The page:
There is a long tradition in Persian calligraphy of writing repeated letters to produce abstract compositions, which stretching back several hundred years. The practice was especially strong in Qajar Iran, a time when calligraphers, writing in shikasteh script, would fill entire pages with repetitions of certain letters without literal meaning. More recently, in the late 1960s and early 1970s, artists including Zenderoudi and Pilaram revived this tradition in contemporary Iranian art. To this day, Iranian artists are inspired by the expressive abstract possibilities of the Arabic/Persian letter.
In this series Pouran Jinchi demonstrates the beauty of the forms of Arabic script by focusing on a single character as her subject in each composition. The title Alef refers to the name of the first letter of Farsi, Arabic, and Hebrew alphabets. This series comprises 32 compositions, each of which concerns a single Persian letter.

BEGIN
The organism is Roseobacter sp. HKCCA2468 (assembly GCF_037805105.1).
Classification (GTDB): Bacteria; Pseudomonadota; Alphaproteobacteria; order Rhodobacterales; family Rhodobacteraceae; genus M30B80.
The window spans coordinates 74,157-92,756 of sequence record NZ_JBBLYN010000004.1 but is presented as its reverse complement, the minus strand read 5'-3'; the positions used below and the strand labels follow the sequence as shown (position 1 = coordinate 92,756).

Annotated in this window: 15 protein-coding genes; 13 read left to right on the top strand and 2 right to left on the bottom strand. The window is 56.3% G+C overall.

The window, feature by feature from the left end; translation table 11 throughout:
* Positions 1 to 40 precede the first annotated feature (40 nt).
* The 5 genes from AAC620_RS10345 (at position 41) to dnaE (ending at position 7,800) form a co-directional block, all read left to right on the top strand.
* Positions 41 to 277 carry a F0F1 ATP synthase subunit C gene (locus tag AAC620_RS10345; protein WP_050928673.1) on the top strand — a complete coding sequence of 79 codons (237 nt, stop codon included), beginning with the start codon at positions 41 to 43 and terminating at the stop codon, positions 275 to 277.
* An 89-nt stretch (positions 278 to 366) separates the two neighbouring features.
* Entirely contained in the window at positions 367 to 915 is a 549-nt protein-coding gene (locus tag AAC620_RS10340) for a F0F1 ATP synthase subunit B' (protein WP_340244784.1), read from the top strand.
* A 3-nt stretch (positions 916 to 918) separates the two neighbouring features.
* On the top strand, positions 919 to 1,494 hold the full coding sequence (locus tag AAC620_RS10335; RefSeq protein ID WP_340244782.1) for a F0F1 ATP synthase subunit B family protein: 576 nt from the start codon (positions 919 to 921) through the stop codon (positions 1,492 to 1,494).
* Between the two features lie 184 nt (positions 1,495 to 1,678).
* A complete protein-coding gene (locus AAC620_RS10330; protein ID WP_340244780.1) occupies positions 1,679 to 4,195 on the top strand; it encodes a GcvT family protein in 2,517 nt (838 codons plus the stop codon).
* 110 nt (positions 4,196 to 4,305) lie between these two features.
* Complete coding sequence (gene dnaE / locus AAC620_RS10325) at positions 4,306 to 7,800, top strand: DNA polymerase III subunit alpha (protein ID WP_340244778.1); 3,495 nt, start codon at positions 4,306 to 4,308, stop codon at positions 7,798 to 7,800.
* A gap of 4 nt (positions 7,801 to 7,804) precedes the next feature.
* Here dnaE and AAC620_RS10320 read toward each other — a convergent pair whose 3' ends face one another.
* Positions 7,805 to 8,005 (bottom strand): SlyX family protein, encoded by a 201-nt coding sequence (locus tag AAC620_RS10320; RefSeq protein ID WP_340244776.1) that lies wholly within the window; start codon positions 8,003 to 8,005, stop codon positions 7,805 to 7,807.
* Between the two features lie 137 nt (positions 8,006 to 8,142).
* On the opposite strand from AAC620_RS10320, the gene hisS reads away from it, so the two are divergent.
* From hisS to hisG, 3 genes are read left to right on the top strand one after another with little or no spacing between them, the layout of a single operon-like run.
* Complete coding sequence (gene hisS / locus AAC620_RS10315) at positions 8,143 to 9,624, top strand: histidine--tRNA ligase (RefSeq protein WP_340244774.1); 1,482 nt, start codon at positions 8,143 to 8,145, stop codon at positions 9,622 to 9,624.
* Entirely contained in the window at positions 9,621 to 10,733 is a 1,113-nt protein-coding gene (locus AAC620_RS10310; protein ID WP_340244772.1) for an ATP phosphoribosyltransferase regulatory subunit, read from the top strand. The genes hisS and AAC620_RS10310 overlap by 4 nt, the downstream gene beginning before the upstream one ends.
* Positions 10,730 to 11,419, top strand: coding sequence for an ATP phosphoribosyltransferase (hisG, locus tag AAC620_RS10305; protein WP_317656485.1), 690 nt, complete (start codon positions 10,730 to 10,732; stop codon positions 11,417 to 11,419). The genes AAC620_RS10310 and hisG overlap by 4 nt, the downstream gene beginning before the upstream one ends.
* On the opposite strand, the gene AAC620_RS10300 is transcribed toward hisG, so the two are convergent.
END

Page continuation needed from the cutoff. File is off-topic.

As she says, "After 9/11 it became apparent that very few people in the U.S. could understand these letters except small number of academics and individuals with special interest in the subject, whereas English letters are globally familiar. My work is not about teaching anyone Farsi, but about making the look of a foreign language familiar to the viewer. Familiarity brings comfort and takes away fear."